The Kinesio Tex taping method is becoming very popular in the health and wellness industry. There are now multiple companies that try to take the idea of the tape and make a spin of it on their own. There are some companies that do this so there are no certifications, exams or seminars to take to use the product. They have "special" protocols that are the cookie cutter approach to an injury.
Well, not every patient is "cookie cutter". I have seen in my practice the same injuries day in and day out, but each patient has a unique case based on their lifestyle. With that said, if a practitioner is NOT certified in the taping method (you can ask to see their credentials, it's okay), I'd highly advise to go to someone who is.
Anyone can slap tape on an injury, but it takes someone who's taken the technique certification exams to thoroughly understand how to use it, and know how to apply the tape in special circumstances. If the tape is not applied correctly for the right situation, it can cause further injuries!
The Kinesiotaping Association has been working hard to get their logos updated and trademarked so the practitioners who've worked hard to learn the technique can finally stand out from the imposters who are trying to advertise services they have no expertise in.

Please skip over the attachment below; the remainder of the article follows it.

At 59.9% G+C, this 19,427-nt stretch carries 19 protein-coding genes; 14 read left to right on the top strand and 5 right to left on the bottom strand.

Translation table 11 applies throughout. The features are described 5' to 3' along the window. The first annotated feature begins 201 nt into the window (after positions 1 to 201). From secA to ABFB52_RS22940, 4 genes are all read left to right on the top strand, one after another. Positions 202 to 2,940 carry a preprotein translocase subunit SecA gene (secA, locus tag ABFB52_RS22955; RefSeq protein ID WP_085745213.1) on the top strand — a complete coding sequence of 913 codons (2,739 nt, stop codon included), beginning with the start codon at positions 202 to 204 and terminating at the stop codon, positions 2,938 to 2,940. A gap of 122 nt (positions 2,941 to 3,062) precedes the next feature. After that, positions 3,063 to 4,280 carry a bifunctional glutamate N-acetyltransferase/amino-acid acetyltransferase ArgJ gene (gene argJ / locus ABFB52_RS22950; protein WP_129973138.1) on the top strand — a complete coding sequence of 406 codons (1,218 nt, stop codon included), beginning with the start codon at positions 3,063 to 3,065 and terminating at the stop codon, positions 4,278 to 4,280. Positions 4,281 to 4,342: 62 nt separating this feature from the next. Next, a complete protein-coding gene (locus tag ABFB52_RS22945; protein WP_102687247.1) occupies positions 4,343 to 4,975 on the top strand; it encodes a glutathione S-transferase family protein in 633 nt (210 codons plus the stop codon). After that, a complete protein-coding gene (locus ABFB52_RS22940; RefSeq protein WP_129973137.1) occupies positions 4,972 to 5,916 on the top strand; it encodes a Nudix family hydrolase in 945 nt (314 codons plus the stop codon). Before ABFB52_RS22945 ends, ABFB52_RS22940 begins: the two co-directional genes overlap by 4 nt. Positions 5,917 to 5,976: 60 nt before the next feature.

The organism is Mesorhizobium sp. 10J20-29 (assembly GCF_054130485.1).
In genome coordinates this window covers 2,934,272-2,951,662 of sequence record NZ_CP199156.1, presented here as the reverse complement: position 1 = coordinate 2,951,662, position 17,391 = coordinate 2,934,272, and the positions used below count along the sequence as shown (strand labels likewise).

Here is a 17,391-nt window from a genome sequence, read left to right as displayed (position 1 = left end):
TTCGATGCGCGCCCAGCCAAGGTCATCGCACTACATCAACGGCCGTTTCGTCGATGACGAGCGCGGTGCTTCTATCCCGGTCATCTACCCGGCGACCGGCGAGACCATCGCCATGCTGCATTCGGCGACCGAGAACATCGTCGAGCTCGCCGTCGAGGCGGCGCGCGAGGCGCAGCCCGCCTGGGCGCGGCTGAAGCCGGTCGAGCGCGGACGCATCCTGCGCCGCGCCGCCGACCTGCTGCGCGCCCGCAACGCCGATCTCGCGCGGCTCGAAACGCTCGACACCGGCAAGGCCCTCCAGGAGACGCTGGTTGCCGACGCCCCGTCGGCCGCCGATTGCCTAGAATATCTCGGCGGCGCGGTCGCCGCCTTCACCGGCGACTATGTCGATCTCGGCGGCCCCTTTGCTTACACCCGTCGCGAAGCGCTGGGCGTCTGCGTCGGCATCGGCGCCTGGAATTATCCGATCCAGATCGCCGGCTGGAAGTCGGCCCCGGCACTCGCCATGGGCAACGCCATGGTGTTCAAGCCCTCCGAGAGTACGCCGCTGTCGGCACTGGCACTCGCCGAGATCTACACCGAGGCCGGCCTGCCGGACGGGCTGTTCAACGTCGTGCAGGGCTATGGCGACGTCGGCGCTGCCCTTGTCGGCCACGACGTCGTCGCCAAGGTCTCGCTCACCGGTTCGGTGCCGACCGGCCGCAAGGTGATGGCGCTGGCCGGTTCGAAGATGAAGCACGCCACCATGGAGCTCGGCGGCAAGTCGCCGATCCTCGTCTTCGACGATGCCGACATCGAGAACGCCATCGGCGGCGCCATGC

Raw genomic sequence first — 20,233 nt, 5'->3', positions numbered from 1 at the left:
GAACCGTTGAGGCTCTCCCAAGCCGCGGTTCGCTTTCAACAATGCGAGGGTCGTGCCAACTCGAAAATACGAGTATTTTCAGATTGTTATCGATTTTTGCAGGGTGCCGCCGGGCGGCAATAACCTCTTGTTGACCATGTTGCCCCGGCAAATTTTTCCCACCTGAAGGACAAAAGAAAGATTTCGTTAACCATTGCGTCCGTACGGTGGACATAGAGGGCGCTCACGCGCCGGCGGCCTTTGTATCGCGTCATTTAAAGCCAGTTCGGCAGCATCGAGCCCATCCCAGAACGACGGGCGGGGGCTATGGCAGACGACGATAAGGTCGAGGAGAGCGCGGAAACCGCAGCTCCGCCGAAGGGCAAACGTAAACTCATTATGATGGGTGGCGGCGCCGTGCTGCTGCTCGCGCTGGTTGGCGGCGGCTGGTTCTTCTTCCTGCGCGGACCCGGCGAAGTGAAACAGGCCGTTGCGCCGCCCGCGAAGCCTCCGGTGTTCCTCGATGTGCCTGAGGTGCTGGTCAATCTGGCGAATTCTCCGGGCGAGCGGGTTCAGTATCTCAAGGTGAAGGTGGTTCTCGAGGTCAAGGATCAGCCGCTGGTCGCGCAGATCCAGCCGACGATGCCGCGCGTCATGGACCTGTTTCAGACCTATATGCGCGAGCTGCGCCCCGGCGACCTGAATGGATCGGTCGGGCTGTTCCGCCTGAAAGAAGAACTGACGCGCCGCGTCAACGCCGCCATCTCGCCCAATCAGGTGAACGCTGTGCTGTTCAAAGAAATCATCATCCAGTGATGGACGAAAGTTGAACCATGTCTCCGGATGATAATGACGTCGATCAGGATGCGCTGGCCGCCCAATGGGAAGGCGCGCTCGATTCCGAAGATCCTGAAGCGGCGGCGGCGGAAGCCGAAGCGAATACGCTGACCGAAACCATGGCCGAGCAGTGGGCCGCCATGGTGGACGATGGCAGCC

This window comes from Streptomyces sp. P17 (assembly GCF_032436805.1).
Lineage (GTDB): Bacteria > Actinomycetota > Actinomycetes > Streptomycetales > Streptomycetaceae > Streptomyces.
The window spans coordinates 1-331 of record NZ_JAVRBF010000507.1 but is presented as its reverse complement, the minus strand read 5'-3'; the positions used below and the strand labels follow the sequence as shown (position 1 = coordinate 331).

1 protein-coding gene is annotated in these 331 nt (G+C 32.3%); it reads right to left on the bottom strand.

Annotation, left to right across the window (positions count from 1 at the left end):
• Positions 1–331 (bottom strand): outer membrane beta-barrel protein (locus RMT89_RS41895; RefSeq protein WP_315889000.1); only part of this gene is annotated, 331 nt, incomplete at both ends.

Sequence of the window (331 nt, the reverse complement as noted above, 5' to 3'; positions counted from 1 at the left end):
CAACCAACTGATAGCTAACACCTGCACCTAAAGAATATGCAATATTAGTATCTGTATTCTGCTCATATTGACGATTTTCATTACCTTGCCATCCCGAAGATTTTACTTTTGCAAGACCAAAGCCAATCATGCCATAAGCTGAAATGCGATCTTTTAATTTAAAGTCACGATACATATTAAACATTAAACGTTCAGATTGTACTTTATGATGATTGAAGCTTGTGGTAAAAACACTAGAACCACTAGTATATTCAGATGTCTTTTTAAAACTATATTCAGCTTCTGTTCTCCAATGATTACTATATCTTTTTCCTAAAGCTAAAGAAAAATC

Repetitive motion, overtraining, constant tension, and pressure often result in inflammation and swelling of the soft tissue elements of the body (i.e. muscles, tendons, fascia, nerves, and ligaments). The body then responds by laying down scar tissue in an attempt to stabilize the area. Scar tissue can reduce range of motion, reduce circulation, inhibit nerve function, and result in increased production of scar tissue.
ART can be used to decrease the scar tissue formation, increase strength, increase blood flow, and increase range of motion by specific movements to each soft tissue structure of the area affected.
Patients can see results in just one treatment, however, most injuries are a result of injury over time, and need a few sessions to properly treat the area. Most patients are recommended with 3-5 treatments for acute injuries, and 5-8 treatments for chronic injuries.